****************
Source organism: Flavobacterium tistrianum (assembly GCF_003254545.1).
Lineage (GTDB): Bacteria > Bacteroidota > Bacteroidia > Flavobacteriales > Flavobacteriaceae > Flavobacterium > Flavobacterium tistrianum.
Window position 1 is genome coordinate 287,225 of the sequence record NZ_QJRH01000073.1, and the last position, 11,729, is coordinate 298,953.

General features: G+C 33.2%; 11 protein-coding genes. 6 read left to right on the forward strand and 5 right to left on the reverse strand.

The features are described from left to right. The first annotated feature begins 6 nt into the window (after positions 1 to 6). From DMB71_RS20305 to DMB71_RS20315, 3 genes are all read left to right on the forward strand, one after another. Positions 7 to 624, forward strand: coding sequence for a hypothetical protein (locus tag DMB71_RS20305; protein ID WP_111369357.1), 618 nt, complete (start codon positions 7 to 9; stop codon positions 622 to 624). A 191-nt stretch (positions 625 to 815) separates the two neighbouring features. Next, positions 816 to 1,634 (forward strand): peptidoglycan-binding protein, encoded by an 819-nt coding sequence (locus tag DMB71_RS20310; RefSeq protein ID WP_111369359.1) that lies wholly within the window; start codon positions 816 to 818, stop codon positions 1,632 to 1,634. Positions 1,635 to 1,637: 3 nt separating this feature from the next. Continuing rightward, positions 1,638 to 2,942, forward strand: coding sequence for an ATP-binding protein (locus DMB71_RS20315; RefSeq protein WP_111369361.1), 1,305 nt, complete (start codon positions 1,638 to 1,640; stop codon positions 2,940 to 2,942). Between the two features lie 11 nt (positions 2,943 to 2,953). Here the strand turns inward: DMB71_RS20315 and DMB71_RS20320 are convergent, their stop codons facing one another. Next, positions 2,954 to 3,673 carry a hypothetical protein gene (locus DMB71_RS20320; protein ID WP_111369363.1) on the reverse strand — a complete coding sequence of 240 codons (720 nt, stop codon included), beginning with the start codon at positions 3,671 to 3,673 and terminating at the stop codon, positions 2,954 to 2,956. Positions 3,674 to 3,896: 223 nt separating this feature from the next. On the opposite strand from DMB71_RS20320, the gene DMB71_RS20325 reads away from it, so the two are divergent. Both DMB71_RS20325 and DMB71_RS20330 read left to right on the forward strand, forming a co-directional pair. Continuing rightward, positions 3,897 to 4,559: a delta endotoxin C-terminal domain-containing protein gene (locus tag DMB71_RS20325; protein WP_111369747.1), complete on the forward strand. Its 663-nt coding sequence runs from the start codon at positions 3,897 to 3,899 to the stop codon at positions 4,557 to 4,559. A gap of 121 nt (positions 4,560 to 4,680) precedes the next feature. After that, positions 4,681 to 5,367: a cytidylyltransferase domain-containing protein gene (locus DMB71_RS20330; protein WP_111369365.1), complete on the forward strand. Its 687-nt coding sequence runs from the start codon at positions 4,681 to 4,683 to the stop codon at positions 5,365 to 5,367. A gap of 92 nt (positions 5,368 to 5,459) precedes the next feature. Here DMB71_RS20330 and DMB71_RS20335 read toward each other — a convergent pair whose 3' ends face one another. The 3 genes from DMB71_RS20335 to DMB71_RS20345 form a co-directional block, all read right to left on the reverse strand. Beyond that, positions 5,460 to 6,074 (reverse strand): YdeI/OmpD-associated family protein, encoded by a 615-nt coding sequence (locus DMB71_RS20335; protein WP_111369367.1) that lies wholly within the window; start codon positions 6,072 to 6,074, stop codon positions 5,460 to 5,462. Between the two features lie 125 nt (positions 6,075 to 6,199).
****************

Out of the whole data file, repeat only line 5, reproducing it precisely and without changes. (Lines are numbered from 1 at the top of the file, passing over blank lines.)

The features are described from left to right. The first annotated feature begins 6 nt into the window (after positions 1 to 6). From DMB71_RS20305 to DMB71_RS20315, 3 genes are all read left to right on the forward strand, one after another. Positions 7 to 624, forward strand: coding sequence for a hypothetical protein (locus tag DMB71_RS20305; protein ID WP_111369357.1), 618 nt, complete (start codon positions 7 to 9; stop codon positions 622 to 624). A 191-nt stretch (positions 625 to 815) separates the two neighbouring features. Next, positions 816 to 1,634 (forward strand): peptidoglycan-binding protein, encoded by an 819-nt coding sequence (locus tag DMB71_RS20310; RefSeq protein ID WP_111369359.1) that lies wholly within the window; start codon positions 816 to 818, stop codon positions 1,632 to 1,634. Positions 1,635 to 1,637: 3 nt separating this feature from the next. Continuing rightward, positions 1,638 to 2,942, forward strand: coding sequence for an ATP-binding protein (locus DMB71_RS20315; RefSeq protein WP_111369361.1), 1,305 nt, complete (start codon positions 1,638 to 1,640; stop codon positions 2,940 to 2,942). Between the two features lie 11 nt (positions 2,943 to 2,953). Here the strand turns inward: DMB71_RS20315 and DMB71_RS20320 are convergent, their stop codons facing one another. Next, positions 2,954 to 3,673 carry a hypothetical protein gene (locus DMB71_RS20320; protein ID WP_111369363.1) on the reverse strand — a complete coding sequence of 240 codons (720 nt, stop codon included), beginning with the start codon at positions 3,671 to 3,673 and terminating at the stop codon, positions 2,954 to 2,956. Positions 3,674 to 3,896: 223 nt separating this feature from the next. On the opposite strand from DMB71_RS20320, the gene DMB71_RS20325 reads away from it, so the two are divergent. Both DMB71_RS20325 and DMB71_RS20330 read left to right on the forward strand, forming a co-directional pair. Continuing rightward, positions 3,897 to 4,559: a delta endotoxin C-terminal domain-containing protein gene (locus tag DMB71_RS20325; protein WP_111369747.1), complete on the forward strand. Its 663-nt coding sequence runs from the start codon at positions 3,897 to 3,899 to the stop codon at positions 4,557 to 4,559. A gap of 121 nt (positions 4,560 to 4,680) precedes the next feature. After that, positions 4,681 to 5,367: a cytidylyltransferase domain-containing protein gene (locus DMB71_RS20330; protein WP_111369365.1), complete on the forward strand. Its 687-nt coding sequence runs from the start codon at positions 4,681 to 4,683 to the stop codon at positions 5,365 to 5,367. A gap of 92 nt (positions 5,368 to 5,459) precedes the next feature. Here DMB71_RS20330 and DMB71_RS20335 read toward each other — a convergent pair whose 3' ends face one another. The 3 genes from DMB71_RS20335 to DMB71_RS20345 form a co-directional block, all read right to left on the reverse strand. Beyond that, positions 5,460 to 6,074 (reverse strand): YdeI/OmpD-associated family protein, encoded by a 615-nt coding sequence (locus DMB71_RS20335; protein WP_111369367.1) that lies wholly within the window; start codon positions 6,072 to 6,074, stop codon positions 5,460 to 5,462. Between the two features lie 125 nt (positions 6,075 to 6,199).